Drowning Out the Urban Sounds

Our family spent December 28th through January 8th in Kingston, Jamaica, and Miami, Florida.  My next several blogs in January will cover our discoveries during this trip, hopefully capturing the sights, sounds, and flavors of our experience.


Imagine if every night you had to sleep among loud music, neighborhood dogs barking, and neighbors speaking and laughing loudly, while you worried about waking up refreshed and getting to work on time.  How stressful would your life be?  Or would you eventually accept your situation and adjust? 

When we were in Kingston, we went to sleep every night around 1:00 a.m.  When I don’t sleep in my own bed, it takes me a while to adjust to my new environment, so I wake up several times a night.  Each time I woke up, I would use the toilet and listen to the sounds of the night (the window was kept open in the bathroom) and heard the dogs taking turns barking and howling.  In between, sometimes I would hear music or car alarms go off.  There was never a moment of silence, something we take for granted “back home.”  Every night while going through my before-bedtime-routine of brushing my teeth and removing my contact lenses in the bathroom, I would hear loud music playing, people talking and laughing, and the dogs barking.  The noises didn’t seem to come from the nearby neighborhood but possibly miles away.

Even with all the different noises, we all slept soundly and was refreshed in the morning because we had the beautiful humming sounds of the air conditioner drowning out the outside noises.  Despite whatever was going on outside, we were in the comforts of a beautiful large home “up in the hills” behind secure metal bars that covered windows and doors and resting peacefully in an air-conditioned room… but that’s not the case for many who live next door to the people who are partying loudly in the middle of the night or who don’t train their animals to keep quiet.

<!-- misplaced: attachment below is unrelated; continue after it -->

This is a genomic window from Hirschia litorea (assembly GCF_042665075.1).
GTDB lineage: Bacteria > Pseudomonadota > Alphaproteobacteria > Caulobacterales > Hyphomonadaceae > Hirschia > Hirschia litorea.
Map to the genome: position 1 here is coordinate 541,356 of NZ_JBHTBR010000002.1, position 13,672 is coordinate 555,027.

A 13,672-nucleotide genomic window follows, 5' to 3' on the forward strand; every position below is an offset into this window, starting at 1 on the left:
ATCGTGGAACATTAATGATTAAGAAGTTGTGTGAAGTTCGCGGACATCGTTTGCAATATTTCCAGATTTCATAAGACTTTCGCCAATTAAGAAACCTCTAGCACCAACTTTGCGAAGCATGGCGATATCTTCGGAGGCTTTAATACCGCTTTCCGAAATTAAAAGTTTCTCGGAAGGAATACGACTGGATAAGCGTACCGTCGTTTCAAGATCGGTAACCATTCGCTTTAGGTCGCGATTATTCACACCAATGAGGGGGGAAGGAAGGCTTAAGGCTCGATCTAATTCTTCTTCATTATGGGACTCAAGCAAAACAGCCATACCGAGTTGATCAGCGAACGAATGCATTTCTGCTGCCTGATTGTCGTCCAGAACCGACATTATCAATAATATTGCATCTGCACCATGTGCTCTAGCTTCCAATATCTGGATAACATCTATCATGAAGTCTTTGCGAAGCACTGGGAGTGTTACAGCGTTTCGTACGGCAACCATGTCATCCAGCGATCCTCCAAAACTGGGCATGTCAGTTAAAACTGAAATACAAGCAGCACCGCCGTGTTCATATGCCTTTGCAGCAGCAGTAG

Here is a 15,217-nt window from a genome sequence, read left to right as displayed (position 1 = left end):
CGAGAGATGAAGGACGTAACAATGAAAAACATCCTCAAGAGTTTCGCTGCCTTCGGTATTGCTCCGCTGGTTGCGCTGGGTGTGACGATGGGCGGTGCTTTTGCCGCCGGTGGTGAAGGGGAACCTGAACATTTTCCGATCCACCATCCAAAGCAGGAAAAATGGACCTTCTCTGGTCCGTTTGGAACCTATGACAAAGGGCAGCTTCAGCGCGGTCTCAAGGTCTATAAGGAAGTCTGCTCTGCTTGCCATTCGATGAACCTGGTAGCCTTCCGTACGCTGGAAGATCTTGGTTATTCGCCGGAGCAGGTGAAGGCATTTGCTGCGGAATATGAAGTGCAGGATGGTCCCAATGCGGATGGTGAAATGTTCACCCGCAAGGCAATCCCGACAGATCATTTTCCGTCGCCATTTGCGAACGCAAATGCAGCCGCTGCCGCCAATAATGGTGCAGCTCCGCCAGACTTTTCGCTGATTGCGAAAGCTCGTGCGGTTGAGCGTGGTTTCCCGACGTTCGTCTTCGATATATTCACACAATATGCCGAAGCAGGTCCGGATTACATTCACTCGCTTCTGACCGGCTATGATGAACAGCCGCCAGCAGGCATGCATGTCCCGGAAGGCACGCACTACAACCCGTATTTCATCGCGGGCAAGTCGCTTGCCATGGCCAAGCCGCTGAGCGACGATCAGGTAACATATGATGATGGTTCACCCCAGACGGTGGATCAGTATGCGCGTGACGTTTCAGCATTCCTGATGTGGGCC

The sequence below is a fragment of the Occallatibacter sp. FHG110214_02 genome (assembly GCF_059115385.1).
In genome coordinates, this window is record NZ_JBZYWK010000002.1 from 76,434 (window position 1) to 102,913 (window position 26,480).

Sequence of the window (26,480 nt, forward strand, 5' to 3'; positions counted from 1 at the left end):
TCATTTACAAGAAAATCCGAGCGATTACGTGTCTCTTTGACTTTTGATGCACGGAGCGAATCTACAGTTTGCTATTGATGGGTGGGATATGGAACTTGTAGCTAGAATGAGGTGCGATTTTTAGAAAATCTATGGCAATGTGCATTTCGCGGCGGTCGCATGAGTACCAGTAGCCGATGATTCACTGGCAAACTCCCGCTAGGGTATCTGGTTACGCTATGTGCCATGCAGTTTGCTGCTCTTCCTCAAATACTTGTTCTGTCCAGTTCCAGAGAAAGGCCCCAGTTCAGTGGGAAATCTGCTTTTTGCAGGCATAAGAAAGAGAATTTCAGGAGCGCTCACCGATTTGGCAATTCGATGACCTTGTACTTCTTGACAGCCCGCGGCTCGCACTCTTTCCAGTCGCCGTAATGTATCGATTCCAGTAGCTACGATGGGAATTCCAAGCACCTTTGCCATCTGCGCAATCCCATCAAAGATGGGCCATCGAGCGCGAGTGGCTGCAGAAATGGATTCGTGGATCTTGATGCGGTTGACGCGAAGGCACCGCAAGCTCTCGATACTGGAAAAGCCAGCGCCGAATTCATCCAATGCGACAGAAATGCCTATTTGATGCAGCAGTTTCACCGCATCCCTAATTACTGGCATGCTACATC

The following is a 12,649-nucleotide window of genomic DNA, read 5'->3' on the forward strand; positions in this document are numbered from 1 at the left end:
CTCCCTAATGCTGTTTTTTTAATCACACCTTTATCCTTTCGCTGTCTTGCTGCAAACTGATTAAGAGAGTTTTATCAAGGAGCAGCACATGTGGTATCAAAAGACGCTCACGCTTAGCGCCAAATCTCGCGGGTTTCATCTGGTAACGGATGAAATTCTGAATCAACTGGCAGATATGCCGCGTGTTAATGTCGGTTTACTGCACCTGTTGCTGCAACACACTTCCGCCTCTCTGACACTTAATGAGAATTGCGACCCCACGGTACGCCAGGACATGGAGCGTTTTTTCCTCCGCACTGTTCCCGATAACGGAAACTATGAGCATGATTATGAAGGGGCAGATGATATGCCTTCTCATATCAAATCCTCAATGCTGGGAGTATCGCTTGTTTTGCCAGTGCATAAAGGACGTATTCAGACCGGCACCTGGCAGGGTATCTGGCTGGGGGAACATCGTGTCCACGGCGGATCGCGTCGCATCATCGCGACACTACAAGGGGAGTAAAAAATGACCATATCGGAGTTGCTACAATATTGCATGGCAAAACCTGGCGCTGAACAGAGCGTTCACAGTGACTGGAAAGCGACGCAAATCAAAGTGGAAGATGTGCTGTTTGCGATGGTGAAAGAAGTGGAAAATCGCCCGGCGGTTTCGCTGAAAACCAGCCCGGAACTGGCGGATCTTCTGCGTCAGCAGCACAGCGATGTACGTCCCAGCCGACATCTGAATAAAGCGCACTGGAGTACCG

2 Comments (+add yours?)

  1. sez_who_sez_you
    Jan 11, 2008 @ 16:53:00

    I think eventually people do get used to their surroundings. I remember my dad’s parents lived across the street from the airport. Us grandkids would be awed at the sights and sounds of huge jets overhead, and the noises they made. I remember asking my grandma about it, how can she sleep with such noises, and she said that you get used to it, and you do. And she was right. We once lived across the street from a train depot, and now, we live in the city, where there are noises everywhere… and it doesn’t bother us.
    But I enjoyed your blog. It is always fascinating to learn about other places! Looking forward to hearing about your adventures! Hugs, Tracy


  2. cz_scrap
    Jan 13, 2008 @ 07:33:00

    When we first moved here, it was mostly farm land-there is still quite a bit, but there are a lot of developments now.Dh and I loved the crickets, owls, tree frogs, etc. noises we heard. Our kids refused to sleep with their windows open because it was so loud-lol! You post(which I enjoyed very much) reminded me of the town I grew up in.It was very small, but densely packed like a city. We were on the the main road and I would here the traffic all night long.There was a traffic light at the end of our block and I would usually hear the screech of brakes followed by the enivitable sound of bumpers crunching and glass breaking. I sort of got used to it though.
    When we go on vacation, we are blessed to be able to stay in beautiful resorts, but I am also aware of the differences between staying there and life for the local people-very different.


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